Like many sites and services, MIT OpenCourseWare has released some of its user statistics from 2010. An initiative of the Massachusetts Institute of Technology, MIT OpenCourseWare (MIT OCW) provides open access to the core academic content - syllabi, lecture notes, problem sets and solutions, exams, reading lists, and video lectures - from over 2300 MIT courses, almost the entire curriculum of the school.

The figures show strong growth for what is one of the world's premier open educational resources, with an increase in visits and visitors between 2009 and 2010.

Posted by MIT OpenCourseWare's Steve Carson, here are some of the statistics from MIT OCW's 2010:

  • 17.5 million visits
  • 9.6 million visitors
  • 1.82 visits per visitor
  • 98.3 million page views (a little lower than 2009)
  • 5.63 page views per visit
  • 1.9 million zip files downloaded
  • 11.8 million files downloaded from iTunes U
  • 7.3 million videos viewed on YouTube
  • 275,000 visits from the MIT community
  • 446,000 visits referred by StumbleUpon, 172,000 by Reddit, 112,000 by Wikipedia, 95,000 by YouTube, and 78,000 by Facebook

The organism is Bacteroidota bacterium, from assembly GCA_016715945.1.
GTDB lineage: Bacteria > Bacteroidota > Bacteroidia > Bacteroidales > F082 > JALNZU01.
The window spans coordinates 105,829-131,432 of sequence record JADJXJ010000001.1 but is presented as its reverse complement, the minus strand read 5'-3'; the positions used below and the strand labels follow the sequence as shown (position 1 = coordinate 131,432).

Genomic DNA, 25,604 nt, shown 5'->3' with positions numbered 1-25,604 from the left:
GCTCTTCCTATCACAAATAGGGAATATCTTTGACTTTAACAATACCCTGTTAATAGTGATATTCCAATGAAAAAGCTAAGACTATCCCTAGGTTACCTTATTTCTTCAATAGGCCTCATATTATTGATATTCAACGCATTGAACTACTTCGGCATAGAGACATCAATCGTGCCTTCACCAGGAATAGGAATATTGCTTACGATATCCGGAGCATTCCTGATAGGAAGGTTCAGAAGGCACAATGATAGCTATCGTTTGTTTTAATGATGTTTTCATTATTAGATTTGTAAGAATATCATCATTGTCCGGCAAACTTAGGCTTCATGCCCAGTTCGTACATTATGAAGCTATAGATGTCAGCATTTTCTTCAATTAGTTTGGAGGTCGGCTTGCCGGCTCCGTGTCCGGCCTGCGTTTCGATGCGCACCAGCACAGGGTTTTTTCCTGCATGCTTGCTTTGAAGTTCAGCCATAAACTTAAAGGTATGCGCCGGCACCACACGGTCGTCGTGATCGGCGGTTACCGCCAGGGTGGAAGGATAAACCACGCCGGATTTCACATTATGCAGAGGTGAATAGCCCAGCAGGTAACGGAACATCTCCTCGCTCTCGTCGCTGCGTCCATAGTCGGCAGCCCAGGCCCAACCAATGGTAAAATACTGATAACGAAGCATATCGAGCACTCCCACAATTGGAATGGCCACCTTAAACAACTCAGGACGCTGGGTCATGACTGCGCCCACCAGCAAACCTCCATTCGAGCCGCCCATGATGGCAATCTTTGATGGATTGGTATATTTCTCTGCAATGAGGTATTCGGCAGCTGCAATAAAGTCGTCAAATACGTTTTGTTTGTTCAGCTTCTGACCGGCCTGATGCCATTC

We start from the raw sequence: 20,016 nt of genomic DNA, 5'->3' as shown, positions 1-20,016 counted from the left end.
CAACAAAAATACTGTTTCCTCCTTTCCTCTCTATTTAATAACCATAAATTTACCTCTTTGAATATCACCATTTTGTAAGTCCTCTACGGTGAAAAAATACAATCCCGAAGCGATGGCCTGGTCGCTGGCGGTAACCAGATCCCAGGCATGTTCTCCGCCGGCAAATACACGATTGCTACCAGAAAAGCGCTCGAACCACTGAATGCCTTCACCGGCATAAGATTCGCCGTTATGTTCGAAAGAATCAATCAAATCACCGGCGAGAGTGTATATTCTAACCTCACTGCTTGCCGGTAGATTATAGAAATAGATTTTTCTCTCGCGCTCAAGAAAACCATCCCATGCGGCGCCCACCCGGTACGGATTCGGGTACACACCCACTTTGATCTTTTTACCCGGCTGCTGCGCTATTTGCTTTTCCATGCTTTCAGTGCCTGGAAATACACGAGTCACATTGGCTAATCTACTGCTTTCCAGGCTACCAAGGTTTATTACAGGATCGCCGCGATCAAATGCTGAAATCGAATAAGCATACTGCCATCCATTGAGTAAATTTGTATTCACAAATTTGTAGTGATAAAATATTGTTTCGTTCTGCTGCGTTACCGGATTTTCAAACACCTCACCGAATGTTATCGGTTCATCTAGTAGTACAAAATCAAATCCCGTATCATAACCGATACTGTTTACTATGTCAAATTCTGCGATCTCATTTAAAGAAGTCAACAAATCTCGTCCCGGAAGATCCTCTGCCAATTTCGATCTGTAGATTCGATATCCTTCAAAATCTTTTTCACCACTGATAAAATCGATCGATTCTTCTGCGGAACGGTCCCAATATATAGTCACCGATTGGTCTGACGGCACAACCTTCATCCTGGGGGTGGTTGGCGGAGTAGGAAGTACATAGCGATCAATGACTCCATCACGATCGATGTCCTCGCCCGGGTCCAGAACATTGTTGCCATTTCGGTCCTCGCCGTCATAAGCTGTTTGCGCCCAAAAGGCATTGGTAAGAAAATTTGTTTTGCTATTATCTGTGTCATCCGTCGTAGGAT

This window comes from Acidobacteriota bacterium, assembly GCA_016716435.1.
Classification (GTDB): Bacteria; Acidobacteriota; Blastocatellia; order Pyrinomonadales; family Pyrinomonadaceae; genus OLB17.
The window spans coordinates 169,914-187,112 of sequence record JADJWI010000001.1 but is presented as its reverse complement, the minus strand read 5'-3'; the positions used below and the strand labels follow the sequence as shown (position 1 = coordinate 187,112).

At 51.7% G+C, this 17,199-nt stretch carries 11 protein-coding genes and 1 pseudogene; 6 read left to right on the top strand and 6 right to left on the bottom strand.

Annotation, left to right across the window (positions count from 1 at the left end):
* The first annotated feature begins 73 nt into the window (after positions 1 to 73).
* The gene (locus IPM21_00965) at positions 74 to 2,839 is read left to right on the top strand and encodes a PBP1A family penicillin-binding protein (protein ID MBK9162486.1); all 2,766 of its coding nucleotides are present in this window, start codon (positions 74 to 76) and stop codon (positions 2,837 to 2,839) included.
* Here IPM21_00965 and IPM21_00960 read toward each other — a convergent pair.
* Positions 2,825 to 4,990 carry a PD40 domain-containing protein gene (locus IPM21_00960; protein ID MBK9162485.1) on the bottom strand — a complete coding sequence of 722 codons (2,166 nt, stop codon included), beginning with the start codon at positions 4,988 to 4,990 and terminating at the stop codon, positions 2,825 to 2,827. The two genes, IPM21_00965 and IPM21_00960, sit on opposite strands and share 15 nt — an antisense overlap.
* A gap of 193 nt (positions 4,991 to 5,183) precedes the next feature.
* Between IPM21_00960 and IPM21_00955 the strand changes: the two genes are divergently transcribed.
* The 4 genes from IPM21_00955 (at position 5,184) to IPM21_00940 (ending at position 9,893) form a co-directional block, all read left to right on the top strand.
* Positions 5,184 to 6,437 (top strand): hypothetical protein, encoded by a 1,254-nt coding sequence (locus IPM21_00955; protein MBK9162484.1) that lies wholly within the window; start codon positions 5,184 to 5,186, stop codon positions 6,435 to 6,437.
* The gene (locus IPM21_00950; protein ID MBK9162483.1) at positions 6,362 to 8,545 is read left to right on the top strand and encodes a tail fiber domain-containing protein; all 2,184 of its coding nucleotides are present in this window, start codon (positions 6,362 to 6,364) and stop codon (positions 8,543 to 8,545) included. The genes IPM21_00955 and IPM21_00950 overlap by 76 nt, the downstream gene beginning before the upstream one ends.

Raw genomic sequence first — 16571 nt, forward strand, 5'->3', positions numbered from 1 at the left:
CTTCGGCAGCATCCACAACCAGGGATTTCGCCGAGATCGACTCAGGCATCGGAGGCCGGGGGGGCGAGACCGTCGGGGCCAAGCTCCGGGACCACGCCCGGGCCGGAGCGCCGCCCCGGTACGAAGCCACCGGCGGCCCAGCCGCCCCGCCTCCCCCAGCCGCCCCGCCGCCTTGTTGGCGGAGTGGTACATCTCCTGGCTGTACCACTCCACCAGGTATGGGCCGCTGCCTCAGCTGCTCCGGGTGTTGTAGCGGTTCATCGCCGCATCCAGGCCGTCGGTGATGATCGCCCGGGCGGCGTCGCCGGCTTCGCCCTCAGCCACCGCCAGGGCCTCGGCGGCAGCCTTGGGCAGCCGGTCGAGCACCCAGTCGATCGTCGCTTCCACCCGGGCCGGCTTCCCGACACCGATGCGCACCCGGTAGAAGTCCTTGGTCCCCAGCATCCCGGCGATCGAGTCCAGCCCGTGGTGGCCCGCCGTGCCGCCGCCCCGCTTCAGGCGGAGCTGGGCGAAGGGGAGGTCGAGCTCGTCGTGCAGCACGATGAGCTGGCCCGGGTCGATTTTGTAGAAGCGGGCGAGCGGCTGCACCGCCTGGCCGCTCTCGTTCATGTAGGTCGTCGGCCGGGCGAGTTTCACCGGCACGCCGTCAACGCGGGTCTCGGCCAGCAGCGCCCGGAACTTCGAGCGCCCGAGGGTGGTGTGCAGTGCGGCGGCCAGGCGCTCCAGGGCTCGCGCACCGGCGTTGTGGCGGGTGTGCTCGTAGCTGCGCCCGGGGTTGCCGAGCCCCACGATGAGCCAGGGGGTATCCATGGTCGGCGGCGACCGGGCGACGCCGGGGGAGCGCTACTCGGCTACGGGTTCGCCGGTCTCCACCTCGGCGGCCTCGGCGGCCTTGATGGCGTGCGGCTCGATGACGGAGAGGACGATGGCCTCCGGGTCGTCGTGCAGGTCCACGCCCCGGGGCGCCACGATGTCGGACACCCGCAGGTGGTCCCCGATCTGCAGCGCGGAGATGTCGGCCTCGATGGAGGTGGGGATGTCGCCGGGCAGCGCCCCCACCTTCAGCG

• 38% of visits used Firefox, 33% used IE, 15% used Chrome, and 10% used Safari

Notable among these figures are users' preferences for content delivery via iTunes U and YouTube, as opposed to downloading a zip file containing a course package. Also interesting: visitors from the MIT community are only 1% of those who use the service, successfully fulfilling the program's mission of "open sharing of MIT teaching materials with educators, students, and self-learners around the world."

Erroneous reports last year suggested that MIT OCW was investigating a paywall for its courses, but as we reported in October, that's not in the works. And as part of building a sustainable opencourseware ecosystem, MIT OCW has teamed up with the social learning network OpenStudy in order to provide study groups for those working their way through OCW curriculum.